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The Housing Interpreter is a quarterly, online publication of the Richmond Association of REALTORS® featuring trends in real estate and the Richmond area. Note: The publication takes a moment to load.
By Kate Loveluck Richmond Association of REALTORS®
For most of us, home ownership is something we appreciate more in our adult lives, when we have the maturity and life experience necessary to fully grasp the concept. For Scott McClaine, Owner and Managing Broker at Ricks Lifelong Realty, Inc. in Richmond, the appreciation began at an exceptionally early age, and sparked an interest in what would ultimately become his passion and career.
When Scott was a child, his mother started out raising him and his 3 siblings in a 500-square-foot apartment in Jackson Ward, with cinder block walls. The children all shared one small bedroom. Then, when he was 8 years old, Scott’s mother purchased the family’s first home.
He recalls moving his possessions, including his mattress, with his family on a city bus. “It probably looked strange to people, but I wasn’t embarrassed at all,” he recalled. “I wanted people to ask me what I was doing, so I could tell them we were moving to our new house.”
Scott describes the event as a pivotal, as well as joyful point in his family’s lives. “Something happened for us when we moved to our house,” he said. “There was a feeling of pride that we carried with us. There was a feeling of hope. There was a knowing that there are no limits. I think it was actually a strong feeling of accomplishment—even though our mother did it, we still felt it. We started walking taller and speaking more clearly. All four of us excelled academically.” Intuitively, he felt that everyone should have that experience.
“At that point, I didn’t really know what a Realtor was yet, but I knew I wanted to help change people’s lives and find self-empowerment,” he said. Once he realized that by becoming a Realtor he would have the opportunity to achieve this, at age sixteen Scott began taking courses in real estate at J. Sargeant Reynolds Community College. But in accordance with state law, he had to wait after taking these courses until he was eighteen to sit for his licensing exam.
Now, after twenty-two years in real estate, Scott says his favorite thing about being a Realtor is helping people achieve goals they may not have thought they could achieve. “Even though I enjoy working with move-up buyers and sellers as well, working with first-time home buyers is really the most rewarding to me,” he said. He enjoys acting as a catalyst of change. “A lot of times when people are ready for change in their lives, they’re scared to take that next step—whether it’s the first, second, or fifth house,” he said. “They’re not always sure what to expect in the process and sometimes they aren’t event sure what it is they want. They just know they want something different. So it’s really nice being able to see transition in a person just by asking thought-provoking questions and helping them find clarity. Once they get that clarity, the decisions become much easier.”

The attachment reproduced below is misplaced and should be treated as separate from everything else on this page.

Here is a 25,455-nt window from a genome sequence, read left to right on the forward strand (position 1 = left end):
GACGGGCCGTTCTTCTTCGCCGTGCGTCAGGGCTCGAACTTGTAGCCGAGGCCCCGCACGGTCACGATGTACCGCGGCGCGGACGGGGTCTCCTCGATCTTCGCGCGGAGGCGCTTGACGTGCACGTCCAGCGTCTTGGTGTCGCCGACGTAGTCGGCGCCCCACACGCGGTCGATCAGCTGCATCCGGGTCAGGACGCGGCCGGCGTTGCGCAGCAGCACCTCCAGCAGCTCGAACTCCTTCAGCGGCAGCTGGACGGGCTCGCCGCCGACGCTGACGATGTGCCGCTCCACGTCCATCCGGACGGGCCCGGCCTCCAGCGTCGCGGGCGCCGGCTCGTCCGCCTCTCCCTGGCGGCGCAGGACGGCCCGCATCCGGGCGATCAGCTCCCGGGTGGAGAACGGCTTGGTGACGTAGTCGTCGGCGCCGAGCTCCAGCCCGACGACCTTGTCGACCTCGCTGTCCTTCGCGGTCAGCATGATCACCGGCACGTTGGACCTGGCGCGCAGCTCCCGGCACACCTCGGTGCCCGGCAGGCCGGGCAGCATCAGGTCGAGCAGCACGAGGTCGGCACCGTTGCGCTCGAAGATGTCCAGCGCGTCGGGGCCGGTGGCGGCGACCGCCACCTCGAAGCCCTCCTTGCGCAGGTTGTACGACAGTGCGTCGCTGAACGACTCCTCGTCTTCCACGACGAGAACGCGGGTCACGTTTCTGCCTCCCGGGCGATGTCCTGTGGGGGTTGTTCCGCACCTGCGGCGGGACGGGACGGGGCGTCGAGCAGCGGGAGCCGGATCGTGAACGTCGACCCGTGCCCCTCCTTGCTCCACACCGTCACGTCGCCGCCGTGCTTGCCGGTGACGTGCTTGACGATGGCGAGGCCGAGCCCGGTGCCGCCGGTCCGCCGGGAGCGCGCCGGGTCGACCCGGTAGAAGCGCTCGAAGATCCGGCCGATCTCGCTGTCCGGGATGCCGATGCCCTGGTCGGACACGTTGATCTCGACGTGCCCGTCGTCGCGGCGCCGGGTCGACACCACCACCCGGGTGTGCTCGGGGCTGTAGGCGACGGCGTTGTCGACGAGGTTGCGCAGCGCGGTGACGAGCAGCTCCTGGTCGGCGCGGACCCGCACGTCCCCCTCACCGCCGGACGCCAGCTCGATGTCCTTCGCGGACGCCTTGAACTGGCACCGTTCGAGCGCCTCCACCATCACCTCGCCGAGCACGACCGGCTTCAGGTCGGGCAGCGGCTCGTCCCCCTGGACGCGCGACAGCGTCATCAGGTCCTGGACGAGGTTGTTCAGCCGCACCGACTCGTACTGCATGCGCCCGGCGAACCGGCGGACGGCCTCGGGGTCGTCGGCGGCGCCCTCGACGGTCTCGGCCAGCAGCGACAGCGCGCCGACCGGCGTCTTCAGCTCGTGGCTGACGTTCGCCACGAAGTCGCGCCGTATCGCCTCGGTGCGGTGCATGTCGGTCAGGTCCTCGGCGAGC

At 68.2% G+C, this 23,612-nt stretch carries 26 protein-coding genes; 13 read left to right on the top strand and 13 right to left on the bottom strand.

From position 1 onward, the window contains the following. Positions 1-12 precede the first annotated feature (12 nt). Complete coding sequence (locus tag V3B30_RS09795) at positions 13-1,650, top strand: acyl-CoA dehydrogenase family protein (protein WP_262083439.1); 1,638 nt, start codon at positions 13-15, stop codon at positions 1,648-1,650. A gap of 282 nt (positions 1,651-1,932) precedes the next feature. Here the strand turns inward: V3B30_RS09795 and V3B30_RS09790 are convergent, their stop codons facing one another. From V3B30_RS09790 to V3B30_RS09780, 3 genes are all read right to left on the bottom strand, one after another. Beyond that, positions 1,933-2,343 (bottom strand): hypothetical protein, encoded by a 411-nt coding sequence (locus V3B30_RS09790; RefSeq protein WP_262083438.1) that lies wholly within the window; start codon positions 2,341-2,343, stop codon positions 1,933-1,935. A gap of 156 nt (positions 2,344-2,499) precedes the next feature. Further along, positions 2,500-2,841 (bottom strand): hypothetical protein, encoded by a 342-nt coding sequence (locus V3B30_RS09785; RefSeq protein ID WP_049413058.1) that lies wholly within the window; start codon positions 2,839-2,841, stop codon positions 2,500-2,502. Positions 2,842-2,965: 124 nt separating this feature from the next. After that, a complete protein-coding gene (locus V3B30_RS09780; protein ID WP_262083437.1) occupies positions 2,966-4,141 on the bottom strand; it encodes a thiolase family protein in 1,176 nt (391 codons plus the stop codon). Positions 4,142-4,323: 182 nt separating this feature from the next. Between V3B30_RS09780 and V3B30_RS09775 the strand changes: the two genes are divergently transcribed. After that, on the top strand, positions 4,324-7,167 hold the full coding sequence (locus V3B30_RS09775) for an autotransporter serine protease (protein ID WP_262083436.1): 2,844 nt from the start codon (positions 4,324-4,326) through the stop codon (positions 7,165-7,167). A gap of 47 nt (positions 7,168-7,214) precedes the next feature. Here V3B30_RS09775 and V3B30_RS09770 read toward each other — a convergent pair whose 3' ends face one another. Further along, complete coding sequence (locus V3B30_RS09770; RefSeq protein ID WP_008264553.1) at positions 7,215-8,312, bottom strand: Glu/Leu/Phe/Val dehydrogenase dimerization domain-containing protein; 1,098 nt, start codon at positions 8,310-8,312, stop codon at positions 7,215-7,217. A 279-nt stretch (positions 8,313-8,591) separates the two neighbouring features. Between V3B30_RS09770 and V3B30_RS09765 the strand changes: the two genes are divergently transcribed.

Scott also finds it interesting to see different motives behind people’s goals. “Some parents want to buy a home in part to send the message to their children that owning their own home is an achievable goal,” he said.
Some seek the sheer satisfaction of buying a home to call their own. For instance, a few years ago, Scott assisted a 96-year-old woman in buying her first home. “She said that if she could do a cartwheel right then she would have,” he said.
About eighteen years ago, Scott’s wife Angela also became a Realtor and the two now work together as Co-Owners of Ricks Lifelong Realty, Inc. They purchased the company eight years ago—then called Ricks & Associates, Inc. “We chose the name Lifelong Realty because we’re not just helping people buy homes, we’re affecting people’s entire lives,” Scott explained. “A home is like the centerpiece of your life.”
Scott’s advice to others aspiring to a career as a Realtor—“Find out what’s driving you to do it. If you have a strong enough ‘why,’ anything is possible. You need to look at what it is about the profession that’s important to you and if you can get clarity around that, then all the roadblocks and challenges that might come up become irrelevant and you’ll continue moving forward. You get a lot of no’s as a new agent, but if you know what’s important about being a Realtor you can take the no’s and keep going.”
His approach is reminiscent of a famous quote which is popularly (but disputably) attributed to Winston Churchill: “You make a living by what you get; you make a life by what you give.” It seems that Scott is making both a living and a life as a Realtor.
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